Chinese blockchain platform ChainMaker says it has new technology to keep it secure from quantum attacks

·3 min read

Chinese home-grown blockchain platform ChainMaker has been equipped with technology that can resist attacks from classical and quantum computers, according to state-owned China News Service.

Developers of the enterprise blockchain – also known as Chang’An Chain – said the new technology further secures information transmission between financial institutions, making online transactions safer, the news agency reported on Monday.

The system released in January last year is China’s first independent blockchain platform, developed by a state-backed Beijing consortium – the Beijing Academy of Blockchain and Edge Computing.

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Its software and hardware were jointly developed with institutions such as Tsinghua University and Beihang University, and tech giants including Tencent and Baidu.

A post-quantum digital signature algorithm has been integrated into the blockchain platform to keep it secure from attacks – even those by quantum computers that can potentially threaten the security of traditional communications, the report said.

Why China is investing heavily in blockchain

A blockchain is a permanent log of transactions. The digital list of records is designed to be difficult to alter without being detected and is stored in blocks, each containing the transaction time and data.

To ensure the list stays secure, transactions require the use of cryptographic hash functions – difficult maths problems – and proof-of-work problems that verify each block that came before it.

The obsolescence of traditional secure communications – which use encryption based on computational difficulty – has been on the cards since 1994, when US mathematician Peter Shor found that a quantum computer could be used to find the prime factors of enormous numbers.

To counter potential quantum computing attacks, classical cryptographic algorithms have been developed – called post-quantum cryptography – as well as a quantum key distribution system.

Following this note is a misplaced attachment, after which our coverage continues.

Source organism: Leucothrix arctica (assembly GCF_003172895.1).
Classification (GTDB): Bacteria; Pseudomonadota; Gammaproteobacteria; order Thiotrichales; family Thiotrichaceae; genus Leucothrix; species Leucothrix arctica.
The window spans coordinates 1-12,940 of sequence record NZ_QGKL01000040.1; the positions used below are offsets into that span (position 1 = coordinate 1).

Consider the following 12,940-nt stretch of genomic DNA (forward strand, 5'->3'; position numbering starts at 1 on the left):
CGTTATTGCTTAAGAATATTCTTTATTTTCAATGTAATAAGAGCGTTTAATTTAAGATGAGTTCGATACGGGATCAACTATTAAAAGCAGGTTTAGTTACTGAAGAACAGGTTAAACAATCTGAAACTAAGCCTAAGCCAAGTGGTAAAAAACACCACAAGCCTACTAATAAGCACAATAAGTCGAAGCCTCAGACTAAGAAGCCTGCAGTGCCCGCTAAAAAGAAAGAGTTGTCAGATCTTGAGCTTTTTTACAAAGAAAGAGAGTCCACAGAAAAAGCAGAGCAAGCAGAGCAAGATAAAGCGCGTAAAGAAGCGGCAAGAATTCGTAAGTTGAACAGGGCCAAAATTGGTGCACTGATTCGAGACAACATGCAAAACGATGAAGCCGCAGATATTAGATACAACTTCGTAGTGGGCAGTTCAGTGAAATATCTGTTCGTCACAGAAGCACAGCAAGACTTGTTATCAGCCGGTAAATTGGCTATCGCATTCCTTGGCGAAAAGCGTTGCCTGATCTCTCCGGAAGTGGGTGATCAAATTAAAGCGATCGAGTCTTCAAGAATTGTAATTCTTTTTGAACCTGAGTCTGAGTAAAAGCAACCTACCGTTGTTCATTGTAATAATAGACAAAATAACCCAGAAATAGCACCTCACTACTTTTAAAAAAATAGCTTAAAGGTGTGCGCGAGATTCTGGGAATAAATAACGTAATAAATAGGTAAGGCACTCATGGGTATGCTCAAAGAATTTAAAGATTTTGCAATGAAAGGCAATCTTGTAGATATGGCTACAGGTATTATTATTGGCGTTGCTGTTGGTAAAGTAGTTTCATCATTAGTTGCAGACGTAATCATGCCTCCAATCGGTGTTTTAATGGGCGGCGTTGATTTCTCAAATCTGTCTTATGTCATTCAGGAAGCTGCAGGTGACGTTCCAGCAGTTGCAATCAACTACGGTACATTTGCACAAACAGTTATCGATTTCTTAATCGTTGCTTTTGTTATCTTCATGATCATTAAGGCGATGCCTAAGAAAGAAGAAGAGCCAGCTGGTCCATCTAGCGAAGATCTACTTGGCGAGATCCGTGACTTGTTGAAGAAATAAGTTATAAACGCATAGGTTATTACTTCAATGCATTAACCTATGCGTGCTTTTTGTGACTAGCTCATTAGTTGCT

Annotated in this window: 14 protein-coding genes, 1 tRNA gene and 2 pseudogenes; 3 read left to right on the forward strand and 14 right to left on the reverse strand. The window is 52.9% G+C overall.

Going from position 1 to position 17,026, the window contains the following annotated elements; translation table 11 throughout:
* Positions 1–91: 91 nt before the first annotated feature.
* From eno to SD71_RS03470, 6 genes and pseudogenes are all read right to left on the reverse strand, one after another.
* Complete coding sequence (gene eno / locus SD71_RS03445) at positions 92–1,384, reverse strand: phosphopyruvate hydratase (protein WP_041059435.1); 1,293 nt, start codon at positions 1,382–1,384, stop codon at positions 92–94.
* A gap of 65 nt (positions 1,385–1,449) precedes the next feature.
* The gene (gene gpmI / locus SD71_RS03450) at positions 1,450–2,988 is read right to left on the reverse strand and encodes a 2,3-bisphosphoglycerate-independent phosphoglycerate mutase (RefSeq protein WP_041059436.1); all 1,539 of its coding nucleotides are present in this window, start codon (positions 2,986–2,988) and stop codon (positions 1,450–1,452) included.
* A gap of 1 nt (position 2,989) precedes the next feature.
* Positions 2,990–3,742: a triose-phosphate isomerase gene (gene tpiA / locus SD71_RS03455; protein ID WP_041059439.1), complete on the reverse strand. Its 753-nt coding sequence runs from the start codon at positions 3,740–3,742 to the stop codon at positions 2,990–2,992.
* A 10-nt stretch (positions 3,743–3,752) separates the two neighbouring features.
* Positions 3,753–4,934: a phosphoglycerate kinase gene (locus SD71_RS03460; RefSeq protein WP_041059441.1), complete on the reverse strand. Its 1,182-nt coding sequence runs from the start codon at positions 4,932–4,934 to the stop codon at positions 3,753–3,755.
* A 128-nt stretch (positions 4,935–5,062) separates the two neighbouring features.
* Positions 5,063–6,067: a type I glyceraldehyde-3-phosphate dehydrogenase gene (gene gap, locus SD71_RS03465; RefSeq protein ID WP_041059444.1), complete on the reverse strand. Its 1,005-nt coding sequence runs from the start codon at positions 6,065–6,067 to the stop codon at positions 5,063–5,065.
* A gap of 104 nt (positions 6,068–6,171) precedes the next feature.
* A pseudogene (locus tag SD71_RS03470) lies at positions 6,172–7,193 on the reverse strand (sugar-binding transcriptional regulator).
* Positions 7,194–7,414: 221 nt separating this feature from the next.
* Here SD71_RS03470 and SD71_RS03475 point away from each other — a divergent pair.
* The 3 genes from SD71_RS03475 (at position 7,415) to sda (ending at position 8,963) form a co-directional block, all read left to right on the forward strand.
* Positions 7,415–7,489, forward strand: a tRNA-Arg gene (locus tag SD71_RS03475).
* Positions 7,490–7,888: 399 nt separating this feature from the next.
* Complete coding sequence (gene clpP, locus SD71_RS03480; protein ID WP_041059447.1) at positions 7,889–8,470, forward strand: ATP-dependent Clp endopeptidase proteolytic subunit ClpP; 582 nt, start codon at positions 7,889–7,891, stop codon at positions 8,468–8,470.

Blockchains are commonly used over peer-to-peer networks to verify decentralised data – typically for managing cryptocurrencies. Photo: Shutterstock
Blockchains are commonly used over peer-to-peer networks to verify decentralised data – typically for managing cryptocurrencies. Photo: Shutterstock

Separately, the head of quantum tech firm QuantumCTek has told state-run China Science Daily it is important to develop technologies to counter quantum attacks – even though it might take another eight to 10 years before a full-fledged quantum computer is built.

“The cost of making amends will be huge – we should plan ahead,” Ying Yong, the company’s director, was quoted as saying on Monday. “Building a quantum secure communication network is an urgent matter. The denser the network, the better; and the denser it is, the more practical it becomes.”

Quantum secure communication breakthrough for China scientists

While blockchains are most commonly used over peer-to-peer networks to verify decentralised data – typically for managing cryptocurrencies – in China they are used for verifying contracts, health data and more.

ChainMaker says its platform has been used in carbon trading, supply chain finance and food origins tracing during the Beijing Winter Olympics earlier this year.

The consortium in June last year said it had deployed a 96-core blockchain chip that makes signature verification 20 times faster and smart contract processing 50 times faster on the platform, according to state broadcaster CCTV.

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